Every leaker of information has an agenda. The leaker can be an honest whistleblower, a spinner, a junior Machiavelli, a nut job, a misinformed flunky or a combination of several of the above. But with every trickle of privileged information, the leaker invites other interested parties to leak their side of the story, setting institutions against institutions and publications against publications.
An extraordinarily well documented account of battling leaks appears in Marigold: The Lost Chance for Peace in Vietnam, a new book by George Washington University history professor James G. Hershberg. Professor Hershberg’s exhaustive book – and by exhaustive I mean 936 pages long – draws on declassified diplomatic cables, foreign archives, countless interviews, and reporters’ private notes to recount the breakdown of secret Polish-Italian efforts in 1966 – code-named “Marigold” – that hoped to coax the United States and North Vietnam into direct peace negotiations.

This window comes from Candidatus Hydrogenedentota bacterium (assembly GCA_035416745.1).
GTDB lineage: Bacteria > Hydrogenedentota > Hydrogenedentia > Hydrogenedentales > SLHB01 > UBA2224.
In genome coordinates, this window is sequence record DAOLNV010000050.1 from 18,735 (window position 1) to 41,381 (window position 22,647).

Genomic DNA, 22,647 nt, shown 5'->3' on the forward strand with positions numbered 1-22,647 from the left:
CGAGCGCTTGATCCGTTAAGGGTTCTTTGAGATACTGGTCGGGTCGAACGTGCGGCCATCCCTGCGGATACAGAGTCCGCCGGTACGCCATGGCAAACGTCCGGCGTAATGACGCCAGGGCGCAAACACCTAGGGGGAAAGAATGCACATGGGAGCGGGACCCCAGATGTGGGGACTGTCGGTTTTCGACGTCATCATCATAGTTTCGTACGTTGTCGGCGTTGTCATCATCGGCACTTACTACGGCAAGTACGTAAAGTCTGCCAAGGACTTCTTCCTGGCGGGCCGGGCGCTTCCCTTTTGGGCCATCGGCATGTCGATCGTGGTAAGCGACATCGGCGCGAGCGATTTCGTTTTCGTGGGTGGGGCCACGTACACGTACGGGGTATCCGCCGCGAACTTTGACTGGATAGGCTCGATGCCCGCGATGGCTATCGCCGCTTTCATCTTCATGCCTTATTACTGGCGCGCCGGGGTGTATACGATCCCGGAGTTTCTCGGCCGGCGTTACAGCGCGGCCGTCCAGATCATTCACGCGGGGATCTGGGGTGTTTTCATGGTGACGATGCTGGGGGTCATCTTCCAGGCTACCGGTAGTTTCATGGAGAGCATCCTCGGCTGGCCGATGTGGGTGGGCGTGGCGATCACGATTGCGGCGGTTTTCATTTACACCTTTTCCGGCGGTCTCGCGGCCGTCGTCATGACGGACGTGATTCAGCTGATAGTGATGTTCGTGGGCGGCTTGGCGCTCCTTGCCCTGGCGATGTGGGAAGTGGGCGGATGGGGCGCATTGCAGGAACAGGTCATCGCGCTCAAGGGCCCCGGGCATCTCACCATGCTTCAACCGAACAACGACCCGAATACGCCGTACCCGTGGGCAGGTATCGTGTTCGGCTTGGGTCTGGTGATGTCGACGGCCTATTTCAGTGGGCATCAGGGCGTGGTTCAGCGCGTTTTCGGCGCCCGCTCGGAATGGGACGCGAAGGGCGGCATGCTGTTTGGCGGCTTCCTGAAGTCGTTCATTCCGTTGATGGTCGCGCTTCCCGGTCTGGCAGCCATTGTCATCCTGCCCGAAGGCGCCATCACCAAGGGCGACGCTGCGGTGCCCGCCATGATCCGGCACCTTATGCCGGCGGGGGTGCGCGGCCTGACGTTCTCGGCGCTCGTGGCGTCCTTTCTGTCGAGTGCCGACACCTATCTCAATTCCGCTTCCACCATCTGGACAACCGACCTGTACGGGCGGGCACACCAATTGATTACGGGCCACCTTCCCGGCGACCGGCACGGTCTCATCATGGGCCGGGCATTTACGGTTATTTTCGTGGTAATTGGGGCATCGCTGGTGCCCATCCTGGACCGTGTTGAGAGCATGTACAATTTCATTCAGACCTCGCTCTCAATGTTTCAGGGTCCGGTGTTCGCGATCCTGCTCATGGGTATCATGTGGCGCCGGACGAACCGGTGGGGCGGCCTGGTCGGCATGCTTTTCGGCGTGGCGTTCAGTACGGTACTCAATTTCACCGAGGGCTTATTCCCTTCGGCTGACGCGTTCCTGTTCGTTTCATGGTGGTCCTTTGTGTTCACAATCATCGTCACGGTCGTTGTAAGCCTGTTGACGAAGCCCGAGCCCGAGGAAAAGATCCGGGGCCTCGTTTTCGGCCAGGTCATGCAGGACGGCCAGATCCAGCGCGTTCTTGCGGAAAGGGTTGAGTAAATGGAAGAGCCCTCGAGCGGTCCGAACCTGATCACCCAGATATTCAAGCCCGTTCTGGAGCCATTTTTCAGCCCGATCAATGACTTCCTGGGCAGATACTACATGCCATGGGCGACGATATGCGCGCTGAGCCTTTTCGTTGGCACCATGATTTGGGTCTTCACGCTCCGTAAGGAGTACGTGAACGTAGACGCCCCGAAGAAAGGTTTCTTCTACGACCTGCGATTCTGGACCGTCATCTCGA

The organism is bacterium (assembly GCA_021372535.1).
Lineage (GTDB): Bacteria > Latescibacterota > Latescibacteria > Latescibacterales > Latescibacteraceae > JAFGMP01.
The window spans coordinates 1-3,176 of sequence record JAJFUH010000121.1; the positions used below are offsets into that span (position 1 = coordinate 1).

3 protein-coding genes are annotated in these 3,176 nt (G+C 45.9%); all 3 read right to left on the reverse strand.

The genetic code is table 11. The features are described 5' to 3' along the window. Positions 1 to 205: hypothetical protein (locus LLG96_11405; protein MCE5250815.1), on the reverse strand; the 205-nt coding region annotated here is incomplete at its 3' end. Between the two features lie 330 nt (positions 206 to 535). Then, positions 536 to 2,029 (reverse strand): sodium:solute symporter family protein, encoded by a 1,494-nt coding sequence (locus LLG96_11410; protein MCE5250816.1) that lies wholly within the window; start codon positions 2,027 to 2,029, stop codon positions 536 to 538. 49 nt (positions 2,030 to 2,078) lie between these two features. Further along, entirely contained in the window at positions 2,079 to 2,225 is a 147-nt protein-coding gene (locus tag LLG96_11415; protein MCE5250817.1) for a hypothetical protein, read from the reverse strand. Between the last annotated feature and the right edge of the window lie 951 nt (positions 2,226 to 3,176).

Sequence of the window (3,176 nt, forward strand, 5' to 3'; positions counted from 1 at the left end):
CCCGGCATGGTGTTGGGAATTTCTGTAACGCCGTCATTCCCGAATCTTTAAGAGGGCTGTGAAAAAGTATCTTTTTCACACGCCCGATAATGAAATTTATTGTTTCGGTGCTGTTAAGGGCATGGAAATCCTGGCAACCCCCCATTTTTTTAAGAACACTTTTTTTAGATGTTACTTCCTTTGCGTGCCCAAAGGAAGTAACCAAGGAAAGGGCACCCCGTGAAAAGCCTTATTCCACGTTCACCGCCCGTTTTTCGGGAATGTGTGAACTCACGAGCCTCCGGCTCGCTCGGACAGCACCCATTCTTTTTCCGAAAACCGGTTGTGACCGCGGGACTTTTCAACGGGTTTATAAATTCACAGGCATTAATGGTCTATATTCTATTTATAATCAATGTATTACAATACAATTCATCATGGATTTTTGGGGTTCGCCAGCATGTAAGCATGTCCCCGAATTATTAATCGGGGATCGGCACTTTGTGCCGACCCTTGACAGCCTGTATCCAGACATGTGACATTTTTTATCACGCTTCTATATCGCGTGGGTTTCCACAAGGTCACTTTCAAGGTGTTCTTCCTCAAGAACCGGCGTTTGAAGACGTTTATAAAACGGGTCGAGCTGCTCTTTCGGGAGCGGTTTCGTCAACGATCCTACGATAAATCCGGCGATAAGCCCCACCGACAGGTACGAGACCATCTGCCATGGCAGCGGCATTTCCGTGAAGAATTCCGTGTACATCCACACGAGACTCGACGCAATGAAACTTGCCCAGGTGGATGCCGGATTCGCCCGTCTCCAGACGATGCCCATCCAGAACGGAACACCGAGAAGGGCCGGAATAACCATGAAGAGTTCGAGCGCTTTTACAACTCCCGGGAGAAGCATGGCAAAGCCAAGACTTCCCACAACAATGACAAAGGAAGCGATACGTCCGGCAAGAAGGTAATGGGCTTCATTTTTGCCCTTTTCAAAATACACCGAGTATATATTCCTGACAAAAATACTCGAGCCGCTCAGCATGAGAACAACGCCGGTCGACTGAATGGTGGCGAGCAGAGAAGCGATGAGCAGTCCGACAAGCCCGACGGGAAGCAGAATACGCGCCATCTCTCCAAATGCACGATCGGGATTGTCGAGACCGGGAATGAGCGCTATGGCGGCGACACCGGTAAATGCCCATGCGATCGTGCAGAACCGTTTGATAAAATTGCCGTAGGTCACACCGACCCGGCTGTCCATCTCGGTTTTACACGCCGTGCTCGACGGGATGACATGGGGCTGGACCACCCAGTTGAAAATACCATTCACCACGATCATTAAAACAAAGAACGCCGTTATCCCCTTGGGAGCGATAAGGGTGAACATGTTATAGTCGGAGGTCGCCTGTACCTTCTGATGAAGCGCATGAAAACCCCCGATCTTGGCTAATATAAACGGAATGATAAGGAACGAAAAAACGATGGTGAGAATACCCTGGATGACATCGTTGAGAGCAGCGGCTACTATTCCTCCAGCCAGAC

Like all history lessons, Marigold charges a high price for admission. If you’re not already a student of the Vietnam War or weren’t reading newspapers in the 1960s, the players will sound sketchy and the dispute ephemeral. But I promise a payoff: Marigold etches a template that can provide relief for today’s news consumers who find themselves perplexed by dueling accounts in competing publications. It teaches that sometimes the real news is often who is leaking, and that’s news that can’t often be found in newspapers.
Hershberg explained the importance of “Marigold” in a recent conversation with me.
“Marigold seemed to be on the verge of a breakthrough to open direct talks between the U.S. and North Vietnam in December 1966, when about 6,250 Americans had been killed in Vietnam as opposed to the more than 58,000 who would be killed by the end of the war,” he said. But the talks collapsed spectacularly in the middle of that month. The Poles (and implicitly the North Vietnamese) blamed the resumption of U.S. bombing of Hanoi for Marigold’s end. The Americans disputed this, saying that no pledge not to bomb had been made.